|Sweet Potato Or Yam? Oh the Confusion!|
|Written by Kirsten Hudson|
What a name puzzle! Sweet potato or yam? Are they one in the same? Nope. Despite the standard calls to “Pass the yams!” across the Thanksgiving dinner table, most vegetables labeled "yams" in the United States are actually orange-fleshed sweet potatoes—even though we use the terms interchangeably.
Sweet potatoes and yams aren’t sisters, cousins or even distant relatives. Botanically speaking, these two veggies don’t even fall into the same species. Unlike the sweet spud, yams are actually tropical roots.
So, what’s the root cause of this sweet potato-yam mix up? Some farmers pulled a fast one. When sweet potatoes were first introduced into the U.S., farmers and shippers wanted to distinguish them from the more traditional, white-fleshed version, so they borrowed the African term, nyami, which meant “to eat” and stuck a version of the name (yams) on their potatoes.
Yams are actually rarely available in the U.S. but are popular in the Caribbean, South and Central America and parts of Africa and Asia. From a green standpoint if you do find yams, you should probably choose sweet potatoes instead, as yams leave a high carbon footprint because they have to be imported from tropical locales. Not to mention, if you can’t find organic yams (that would be a darn difficult task in itself), imported fruits and veggies often contain higher levels of pesticide residues.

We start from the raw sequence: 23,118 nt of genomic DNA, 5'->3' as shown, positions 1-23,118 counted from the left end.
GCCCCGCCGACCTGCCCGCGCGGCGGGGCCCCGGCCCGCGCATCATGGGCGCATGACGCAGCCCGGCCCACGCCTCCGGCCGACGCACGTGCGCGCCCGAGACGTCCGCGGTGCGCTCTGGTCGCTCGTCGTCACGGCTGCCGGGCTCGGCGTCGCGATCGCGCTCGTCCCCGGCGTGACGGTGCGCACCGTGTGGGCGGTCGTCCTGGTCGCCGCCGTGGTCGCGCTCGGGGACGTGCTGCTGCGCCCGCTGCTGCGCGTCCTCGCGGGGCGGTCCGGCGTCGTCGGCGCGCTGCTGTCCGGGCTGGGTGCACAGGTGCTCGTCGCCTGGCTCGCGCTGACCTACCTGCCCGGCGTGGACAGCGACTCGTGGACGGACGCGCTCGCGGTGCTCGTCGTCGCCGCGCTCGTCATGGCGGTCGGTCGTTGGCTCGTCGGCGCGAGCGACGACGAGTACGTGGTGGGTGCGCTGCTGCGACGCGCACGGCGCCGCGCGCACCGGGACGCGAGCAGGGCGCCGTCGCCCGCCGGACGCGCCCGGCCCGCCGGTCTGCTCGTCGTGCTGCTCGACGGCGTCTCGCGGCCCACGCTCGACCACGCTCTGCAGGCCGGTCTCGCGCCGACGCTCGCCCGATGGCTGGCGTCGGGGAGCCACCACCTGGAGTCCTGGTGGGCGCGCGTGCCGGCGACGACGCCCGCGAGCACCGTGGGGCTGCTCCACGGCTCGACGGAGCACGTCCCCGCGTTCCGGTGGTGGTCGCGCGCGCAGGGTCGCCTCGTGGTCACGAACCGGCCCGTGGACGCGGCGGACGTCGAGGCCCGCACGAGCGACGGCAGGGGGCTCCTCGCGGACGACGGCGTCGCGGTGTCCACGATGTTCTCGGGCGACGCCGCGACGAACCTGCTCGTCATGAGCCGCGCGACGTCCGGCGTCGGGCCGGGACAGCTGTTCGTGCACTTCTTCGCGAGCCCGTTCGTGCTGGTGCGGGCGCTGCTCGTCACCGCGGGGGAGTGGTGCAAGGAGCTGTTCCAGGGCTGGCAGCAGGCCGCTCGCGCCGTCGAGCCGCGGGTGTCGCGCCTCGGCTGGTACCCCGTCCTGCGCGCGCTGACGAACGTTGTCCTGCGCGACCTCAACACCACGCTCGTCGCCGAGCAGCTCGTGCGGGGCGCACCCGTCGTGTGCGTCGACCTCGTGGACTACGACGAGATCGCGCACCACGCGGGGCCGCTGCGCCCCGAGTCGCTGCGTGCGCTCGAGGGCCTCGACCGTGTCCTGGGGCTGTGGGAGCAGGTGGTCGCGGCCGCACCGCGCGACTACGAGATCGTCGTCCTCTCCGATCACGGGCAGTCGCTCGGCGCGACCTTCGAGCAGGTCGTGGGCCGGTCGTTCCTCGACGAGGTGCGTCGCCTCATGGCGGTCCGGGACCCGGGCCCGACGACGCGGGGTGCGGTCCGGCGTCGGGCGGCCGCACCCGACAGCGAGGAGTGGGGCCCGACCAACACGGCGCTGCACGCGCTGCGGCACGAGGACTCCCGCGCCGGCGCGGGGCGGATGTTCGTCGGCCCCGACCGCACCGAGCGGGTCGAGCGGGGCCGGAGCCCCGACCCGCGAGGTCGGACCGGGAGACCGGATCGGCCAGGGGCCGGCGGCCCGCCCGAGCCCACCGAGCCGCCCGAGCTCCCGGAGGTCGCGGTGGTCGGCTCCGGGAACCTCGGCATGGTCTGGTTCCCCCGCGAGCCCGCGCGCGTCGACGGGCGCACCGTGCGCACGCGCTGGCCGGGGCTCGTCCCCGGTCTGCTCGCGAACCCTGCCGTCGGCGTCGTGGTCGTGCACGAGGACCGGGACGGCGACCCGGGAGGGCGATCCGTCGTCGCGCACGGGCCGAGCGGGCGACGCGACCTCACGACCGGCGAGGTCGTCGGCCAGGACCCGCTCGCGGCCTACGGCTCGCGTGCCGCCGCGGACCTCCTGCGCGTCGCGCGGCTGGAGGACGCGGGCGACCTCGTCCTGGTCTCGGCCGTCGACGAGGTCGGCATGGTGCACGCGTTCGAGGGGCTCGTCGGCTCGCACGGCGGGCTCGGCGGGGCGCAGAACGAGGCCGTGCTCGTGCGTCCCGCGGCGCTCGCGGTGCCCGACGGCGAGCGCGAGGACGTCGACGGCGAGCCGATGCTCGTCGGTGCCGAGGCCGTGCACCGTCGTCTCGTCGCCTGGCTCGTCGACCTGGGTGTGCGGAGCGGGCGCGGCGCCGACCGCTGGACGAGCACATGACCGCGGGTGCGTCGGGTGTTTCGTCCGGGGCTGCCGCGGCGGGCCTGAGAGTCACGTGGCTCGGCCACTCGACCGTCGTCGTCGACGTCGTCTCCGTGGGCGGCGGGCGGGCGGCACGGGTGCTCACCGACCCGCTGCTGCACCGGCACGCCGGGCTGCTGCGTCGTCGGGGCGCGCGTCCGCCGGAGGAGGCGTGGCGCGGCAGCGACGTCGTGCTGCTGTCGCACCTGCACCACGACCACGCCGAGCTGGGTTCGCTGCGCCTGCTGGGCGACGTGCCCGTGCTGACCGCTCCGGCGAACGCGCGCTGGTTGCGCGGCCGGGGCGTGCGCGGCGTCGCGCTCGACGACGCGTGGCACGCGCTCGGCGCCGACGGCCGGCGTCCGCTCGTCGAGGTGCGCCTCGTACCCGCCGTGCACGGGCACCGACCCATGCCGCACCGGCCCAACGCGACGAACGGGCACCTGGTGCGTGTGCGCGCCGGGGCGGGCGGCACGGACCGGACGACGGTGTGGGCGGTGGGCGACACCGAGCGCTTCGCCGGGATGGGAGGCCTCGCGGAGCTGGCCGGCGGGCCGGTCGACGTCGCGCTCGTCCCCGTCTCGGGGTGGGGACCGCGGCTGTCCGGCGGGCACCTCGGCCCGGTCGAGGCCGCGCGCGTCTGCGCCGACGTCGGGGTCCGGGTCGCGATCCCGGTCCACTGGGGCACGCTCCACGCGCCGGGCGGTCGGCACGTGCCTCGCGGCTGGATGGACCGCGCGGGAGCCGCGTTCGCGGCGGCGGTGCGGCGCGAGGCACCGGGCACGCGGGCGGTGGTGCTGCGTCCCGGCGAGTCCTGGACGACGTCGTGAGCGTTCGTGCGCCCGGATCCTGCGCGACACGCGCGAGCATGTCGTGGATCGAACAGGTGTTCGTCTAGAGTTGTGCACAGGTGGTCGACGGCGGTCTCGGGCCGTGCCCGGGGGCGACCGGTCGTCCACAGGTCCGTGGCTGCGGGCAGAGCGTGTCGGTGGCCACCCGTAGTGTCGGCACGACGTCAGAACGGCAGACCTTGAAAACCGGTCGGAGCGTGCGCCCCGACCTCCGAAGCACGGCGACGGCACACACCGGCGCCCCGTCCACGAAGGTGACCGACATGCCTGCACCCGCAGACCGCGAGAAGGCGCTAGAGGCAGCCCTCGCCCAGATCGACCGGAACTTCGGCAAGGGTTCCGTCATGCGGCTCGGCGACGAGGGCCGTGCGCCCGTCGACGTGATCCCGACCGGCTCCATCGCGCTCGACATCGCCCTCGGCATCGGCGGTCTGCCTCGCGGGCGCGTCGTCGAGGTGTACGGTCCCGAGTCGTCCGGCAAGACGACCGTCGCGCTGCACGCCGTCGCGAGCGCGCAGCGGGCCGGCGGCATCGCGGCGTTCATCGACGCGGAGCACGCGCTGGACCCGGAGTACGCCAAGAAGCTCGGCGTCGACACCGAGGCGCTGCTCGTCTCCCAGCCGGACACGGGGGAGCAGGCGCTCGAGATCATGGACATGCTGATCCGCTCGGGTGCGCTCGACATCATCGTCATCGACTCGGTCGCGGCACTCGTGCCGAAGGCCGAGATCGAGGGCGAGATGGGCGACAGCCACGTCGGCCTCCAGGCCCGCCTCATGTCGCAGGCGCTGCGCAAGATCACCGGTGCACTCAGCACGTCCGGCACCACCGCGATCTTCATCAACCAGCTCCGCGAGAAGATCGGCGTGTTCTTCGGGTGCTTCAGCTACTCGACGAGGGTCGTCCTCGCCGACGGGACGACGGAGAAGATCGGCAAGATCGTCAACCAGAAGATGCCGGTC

While sweet potatoes come in more than 400 varieties, we know them best as the red-skinned tubers with the vivid orange insides that taste so scrumptious. These spuds can range in color from white to cream, yellow, orange, pink and deep purple. Yams have a similar build to sweet potatoes, but boast plain white insides and rough, scaly skin.
Unlike sweet potatoes’ rich and sweet (duh!) flavors, true yams taste earthy and hardy. They can be used much like a regular potato. Both veggies contain a slew of vitamins and nutrients, but hued sweet potato varieties also boast beta carotene, a powerful antioxidant.
Now, armed with these produce-savvy facts, won’t you just impress the family at Thanksgiving with your sweet potato-yam trivia?
Follow Kirsten on Twitter @kirsten_hudson